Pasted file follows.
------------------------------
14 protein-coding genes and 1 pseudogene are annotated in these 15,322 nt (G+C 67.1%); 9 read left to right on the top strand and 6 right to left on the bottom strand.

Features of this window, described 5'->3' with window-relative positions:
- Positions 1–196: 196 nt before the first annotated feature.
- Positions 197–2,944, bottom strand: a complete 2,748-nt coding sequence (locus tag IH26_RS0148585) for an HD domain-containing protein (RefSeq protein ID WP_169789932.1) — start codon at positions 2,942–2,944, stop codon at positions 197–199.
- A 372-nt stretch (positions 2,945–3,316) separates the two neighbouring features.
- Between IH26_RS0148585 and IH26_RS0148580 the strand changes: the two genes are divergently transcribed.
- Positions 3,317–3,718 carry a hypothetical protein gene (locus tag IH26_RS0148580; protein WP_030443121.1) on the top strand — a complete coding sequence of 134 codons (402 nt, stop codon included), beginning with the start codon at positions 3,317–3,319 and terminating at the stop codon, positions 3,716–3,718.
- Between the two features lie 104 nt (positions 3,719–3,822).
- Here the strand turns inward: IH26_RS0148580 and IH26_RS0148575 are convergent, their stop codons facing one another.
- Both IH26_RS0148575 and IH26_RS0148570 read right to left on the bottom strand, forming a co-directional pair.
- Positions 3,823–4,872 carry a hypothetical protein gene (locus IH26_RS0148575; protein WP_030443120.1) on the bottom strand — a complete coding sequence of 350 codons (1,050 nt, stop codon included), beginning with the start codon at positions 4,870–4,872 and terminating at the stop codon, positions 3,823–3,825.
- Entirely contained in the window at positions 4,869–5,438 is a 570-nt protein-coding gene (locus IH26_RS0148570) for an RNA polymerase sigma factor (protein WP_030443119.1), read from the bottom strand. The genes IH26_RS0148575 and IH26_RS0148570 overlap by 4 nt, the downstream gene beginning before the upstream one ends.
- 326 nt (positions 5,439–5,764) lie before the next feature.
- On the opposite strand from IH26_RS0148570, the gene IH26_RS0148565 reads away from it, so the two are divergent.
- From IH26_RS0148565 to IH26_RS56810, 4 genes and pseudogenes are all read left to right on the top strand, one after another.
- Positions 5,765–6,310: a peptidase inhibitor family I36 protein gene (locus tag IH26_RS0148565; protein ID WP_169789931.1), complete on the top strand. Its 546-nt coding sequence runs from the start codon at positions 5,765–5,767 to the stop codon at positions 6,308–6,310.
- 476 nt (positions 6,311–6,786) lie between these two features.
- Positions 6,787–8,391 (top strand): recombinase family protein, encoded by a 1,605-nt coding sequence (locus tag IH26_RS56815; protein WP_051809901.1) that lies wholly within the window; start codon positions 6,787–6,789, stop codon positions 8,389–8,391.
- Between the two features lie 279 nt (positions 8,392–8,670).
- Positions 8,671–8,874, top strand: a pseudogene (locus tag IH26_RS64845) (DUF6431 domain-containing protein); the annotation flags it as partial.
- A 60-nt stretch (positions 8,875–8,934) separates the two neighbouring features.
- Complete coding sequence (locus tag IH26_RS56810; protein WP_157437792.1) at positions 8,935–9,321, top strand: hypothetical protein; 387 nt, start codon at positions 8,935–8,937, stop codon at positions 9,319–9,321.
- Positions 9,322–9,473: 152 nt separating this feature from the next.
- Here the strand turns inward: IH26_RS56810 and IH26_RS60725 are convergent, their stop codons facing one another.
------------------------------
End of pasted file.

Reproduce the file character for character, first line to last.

14 protein-coding genes and 1 pseudogene are annotated in these 15,322 nt (G+C 67.1%); 9 read left to right on the top strand and 6 right to left on the bottom strand.

Features of this window, described 5'->3' with window-relative positions:
- Positions 1–196: 196 nt before the first annotated feature.
- Positions 197–2,944, bottom strand: a complete 2,748-nt coding sequence (locus tag IH26_RS0148585) for an HD domain-containing protein (RefSeq protein ID WP_169789932.1) — start codon at positions 2,942–2,944, stop codon at positions 197–199.
- A 372-nt stretch (positions 2,945–3,316) separates the two neighbouring features.
- Between IH26_RS0148585 and IH26_RS0148580 the strand changes: the two genes are divergently transcribed.
- Positions 3,317–3,718 carry a hypothetical protein gene (locus tag IH26_RS0148580; protein WP_030443121.1) on the top strand — a complete coding sequence of 134 codons (402 nt, stop codon included), beginning with the start codon at positions 3,317–3,319 and terminating at the stop codon, positions 3,716–3,718.
- Between the two features lie 104 nt (positions 3,719–3,822).
- Here the strand turns inward: IH26_RS0148580 and IH26_RS0148575 are convergent, their stop codons facing one another.
- Both IH26_RS0148575 and IH26_RS0148570 read right to left on the bottom strand, forming a co-directional pair.
- Positions 3,823–4,872 carry a hypothetical protein gene (locus IH26_RS0148575; protein WP_030443120.1) on the bottom strand — a complete coding sequence of 350 codons (1,050 nt, stop codon included), beginning with the start codon at positions 4,870–4,872 and terminating at the stop codon, positions 3,823–3,825.
- Entirely contained in the window at positions 4,869–5,438 is a 570-nt protein-coding gene (locus IH26_RS0148570) for an RNA polymerase sigma factor (protein WP_030443119.1), read from the bottom strand. The genes IH26_RS0148575 and IH26_RS0148570 overlap by 4 nt, the downstream gene beginning before the upstream one ends.
- 326 nt (positions 5,439–5,764) lie before the next feature.
- On the opposite strand from IH26_RS0148570, the gene IH26_RS0148565 reads away from it, so the two are divergent.
- From IH26_RS0148565 to IH26_RS56810, 4 genes and pseudogenes are all read left to right on the top strand, one after another.
- Positions 5,765–6,310: a peptidase inhibitor family I36 protein gene (locus tag IH26_RS0148565; protein ID WP_169789931.1), complete on the top strand. Its 546-nt coding sequence runs from the start codon at positions 5,765–5,767 to the stop codon at positions 6,308–6,310.
- 476 nt (positions 6,311–6,786) lie between these two features.
- Positions 6,787–8,391 (top strand): recombinase family protein, encoded by a 1,605-nt coding sequence (locus tag IH26_RS56815; protein WP_051809901.1) that lies wholly within the window; start codon positions 6,787–6,789, stop codon positions 8,389–8,391.
- Between the two features lie 279 nt (positions 8,392–8,670).
- Positions 8,671–8,874, top strand: a pseudogene (locus tag IH26_RS64845) (DUF6431 domain-containing protein); the annotation flags it as partial.
- A 60-nt stretch (positions 8,875–8,934) separates the two neighbouring features.
- Complete coding sequence (locus tag IH26_RS56810; protein WP_157437792.1) at positions 8,935–9,321, top strand: hypothetical protein; 387 nt, start codon at positions 8,935–8,937, stop codon at positions 9,319–9,321.
- Positions 9,322–9,473: 152 nt separating this feature from the next.
- Here the strand turns inward: IH26_RS56810 and IH26_RS60725 are convergent, their stop codons facing one another.